Introduction: Coloring Copper With Colored Pencils
Colored pencils are a great tool to color metals, especially copper. They are inexpensive, easy to find, and easy to work with. This Instructable will show you how to color copper using colored pencils, how to blend, and also how to protect your creations for lasting use.
Step 1: BoM
Copper pieces (most of my copper blanks comes from FDJTools on Etsy)
Texturing tools, hammers, pliers, etc.
Gesso & paintbrush
Prismacolor colored pencils
Turpentine or an workable fixative *
Heat gun (if you have a crafts-dedicated toaster oven etc that will work as well)
Wax paper or other material for protecting work area
Masking or painters tape
*If you want colors to blend, use turpentine. If you want to layer colors and not have them blend, use a workable fixative. Hairspray may also achieve the latter effect, but I haven't tried it yet so I can't attest to how well it works.
Step 2: Prep Copper
Prepare your copper by cutting the shapes you want, sanding and then cleaning with dish soap or alcohol. This is also the time to add any holes if you are going to turn your pieces into jewelry or want to attach them to something. Careful not to get finger prints on the copper as it'll cause adhesion problems. Let dry or blot with paper towel.
Step 3: Gesso
To protect my work area, I'm using a piece of wax paper. I taped my copper pieces down with masking/painters tape to keep them from sliding around and to help limit how much my fingers actually touch them. Slide a piece of tape under the unsanded side of your copper and then tape edges down.
Next I applied two layers of gesso, letting it dry a few minutes in between each layer. Let the gesso dry, or use your heat gun to speed things up.
Step 4: Prismacolor
I'm using Prismacolor pencils because that's what I have. They are somewhat expensive, but they last forever. I still have a set of 48 colors that my mom bought me in high school (late 90s). I've added to that set over the last few years with the help of 50-55% off coupons from Michaels and A.C. Moore (make sure to check the boxes, the last time I bought a set at A.C. Moore it was opened and used). Prismacolor is also available open stock so you can pick just the colors you want.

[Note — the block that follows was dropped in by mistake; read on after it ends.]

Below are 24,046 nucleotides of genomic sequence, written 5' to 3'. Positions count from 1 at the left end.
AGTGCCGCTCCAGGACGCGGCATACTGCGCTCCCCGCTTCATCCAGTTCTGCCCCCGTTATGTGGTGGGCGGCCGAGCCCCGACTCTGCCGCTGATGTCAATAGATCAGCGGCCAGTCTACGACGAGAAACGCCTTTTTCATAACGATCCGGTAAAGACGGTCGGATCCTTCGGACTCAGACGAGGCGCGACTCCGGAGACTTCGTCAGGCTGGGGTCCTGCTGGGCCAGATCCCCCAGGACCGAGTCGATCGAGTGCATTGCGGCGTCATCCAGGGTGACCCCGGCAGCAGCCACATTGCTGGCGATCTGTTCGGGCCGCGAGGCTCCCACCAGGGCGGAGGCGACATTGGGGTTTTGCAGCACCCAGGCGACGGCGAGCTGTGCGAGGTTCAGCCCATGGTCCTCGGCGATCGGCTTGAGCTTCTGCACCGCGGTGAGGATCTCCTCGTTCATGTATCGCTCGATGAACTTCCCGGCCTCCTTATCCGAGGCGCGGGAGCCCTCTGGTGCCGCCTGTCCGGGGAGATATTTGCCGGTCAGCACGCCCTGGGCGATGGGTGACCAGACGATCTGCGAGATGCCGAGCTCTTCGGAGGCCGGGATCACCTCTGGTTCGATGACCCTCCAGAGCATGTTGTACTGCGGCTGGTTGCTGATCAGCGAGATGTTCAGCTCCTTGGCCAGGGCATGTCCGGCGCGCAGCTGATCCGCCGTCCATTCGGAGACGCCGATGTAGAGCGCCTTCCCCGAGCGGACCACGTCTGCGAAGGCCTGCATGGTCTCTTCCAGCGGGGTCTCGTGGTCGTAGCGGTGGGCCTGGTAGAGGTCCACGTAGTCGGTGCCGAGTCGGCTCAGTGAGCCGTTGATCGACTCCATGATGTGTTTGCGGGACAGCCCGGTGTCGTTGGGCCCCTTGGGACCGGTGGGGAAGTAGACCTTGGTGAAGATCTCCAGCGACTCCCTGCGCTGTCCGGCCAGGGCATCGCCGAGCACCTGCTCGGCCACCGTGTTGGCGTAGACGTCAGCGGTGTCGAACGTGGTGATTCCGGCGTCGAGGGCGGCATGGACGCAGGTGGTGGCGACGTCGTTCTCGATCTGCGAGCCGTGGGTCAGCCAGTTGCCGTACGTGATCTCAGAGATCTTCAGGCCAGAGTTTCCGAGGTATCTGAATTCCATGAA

Prismacolors are a bit softer than regular color pencils and are very popular because of the range of effects they can achieve. They are easy to blend and easy to work with, but a pain in the butt to sharpen. Regardless, Prismacolor is definitely worth the investment.
Step 5: Coloring
When you color in your copper, use the side of your pencil to go over things lightly. Use the very tip for more delicate work.
If you're using turpentine, use a very tiny amount as a little goes a VERY long way. Wash your brush in between uses as the color sticks. Let your piece dry in between color/turpentine layers, some people bake or use a heat gun.
After I lightly colored the copper with the 3 colors I'm using, I blended the piece with turpentine and then went over it with my heat gun for about a minute (pictures 1 and 2). Then I lightly colored the piece in again with the darker pink and orange and then repeated the turpentine and heat gun process (picture 3). Repeat this coloring/turpentine process until the copper won't accept anymore color.
Step 6: Seal
When you are done coloring your copper, the next thing to do to protect the color is to seal it. This can be done with a finishing fixative spray, a wax like Renaissance Wax, or another metal-friendly sealer. I'm using Ranger's Glaze Metal Sealer.
After your piece cures it's ready to be added to your jewelry or other art.
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